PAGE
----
Overall the number of people hitting rock bottom and filing for bankruptcy has fallen. There were almost 5% fewer making the move at the beginning of this year than at the same time last year. However, lurking within the figures are some shocking rises.
Some locations and groups of people are seeing alarming increases in the number of insolvencies - and they're most unexpected.
Groups seeing risesAnalysis from Experian revealed that there were increases in three groups who have previously been insulated from bankruptcy to a large degree. Shockingly, one group to have seen a spike are those with higher incomes and living in more expensive housing. The second group is those living in rural areas, who now make up 3.35% of all bankruptcies. The third group is pensioners who are likely to be receiving an occupational pension, who made up 2.7% of all insolvencies.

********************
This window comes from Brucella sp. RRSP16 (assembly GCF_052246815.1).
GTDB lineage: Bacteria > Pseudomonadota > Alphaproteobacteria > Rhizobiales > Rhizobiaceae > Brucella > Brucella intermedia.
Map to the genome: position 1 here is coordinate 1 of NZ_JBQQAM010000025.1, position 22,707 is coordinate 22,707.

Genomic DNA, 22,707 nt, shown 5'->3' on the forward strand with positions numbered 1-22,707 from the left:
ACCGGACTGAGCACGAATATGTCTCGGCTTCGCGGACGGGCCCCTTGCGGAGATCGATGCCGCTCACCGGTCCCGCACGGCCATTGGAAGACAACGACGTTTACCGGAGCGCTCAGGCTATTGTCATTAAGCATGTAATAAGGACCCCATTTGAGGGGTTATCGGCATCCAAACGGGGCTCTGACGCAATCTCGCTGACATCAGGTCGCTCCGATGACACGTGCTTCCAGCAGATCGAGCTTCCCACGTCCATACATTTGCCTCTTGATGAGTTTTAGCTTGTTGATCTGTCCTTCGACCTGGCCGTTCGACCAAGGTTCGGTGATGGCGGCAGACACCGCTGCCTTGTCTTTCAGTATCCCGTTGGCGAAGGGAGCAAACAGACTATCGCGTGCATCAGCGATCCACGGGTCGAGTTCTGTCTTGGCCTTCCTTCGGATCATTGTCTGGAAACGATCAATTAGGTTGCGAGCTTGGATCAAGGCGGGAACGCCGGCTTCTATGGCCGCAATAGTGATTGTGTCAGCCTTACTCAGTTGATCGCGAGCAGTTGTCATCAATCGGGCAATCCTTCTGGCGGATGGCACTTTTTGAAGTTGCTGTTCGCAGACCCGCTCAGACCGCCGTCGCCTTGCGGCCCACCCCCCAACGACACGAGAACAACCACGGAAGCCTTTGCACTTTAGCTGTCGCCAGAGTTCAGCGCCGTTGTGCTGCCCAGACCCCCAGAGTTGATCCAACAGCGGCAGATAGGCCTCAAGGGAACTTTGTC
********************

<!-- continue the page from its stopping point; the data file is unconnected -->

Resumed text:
Why?Jason Witcome, director of Evolve Financial Planning says that the fact that those in wealthier areas and more expensive housing are struggling does not come as a surprise to him. He says: "Once they have paid the mortgage, made loan repayments and paid the school fees, even those who are on higher incomes can find themselves with relatively little to live on. Rising costs over a few years has pushed more of this group into difficulties."
Those living in rural areas and on occupational pensions, meanwhile, are more likely to be living on a lower income. Whitcombe says: "Those who have a low cost base have seen the price of food, bills and petrol go up, and their income hasn't risen accordingly. They may not be exceeding their income by much every month, but over time it adds up, and it doesn't take long for savings to be eroded."
These groups are still a long way down the list, as those in ex-council housing are still the biggest group hitting rock bottom. They account for almost 15% of all insolvencies, and the number has risen slightly from this time last year.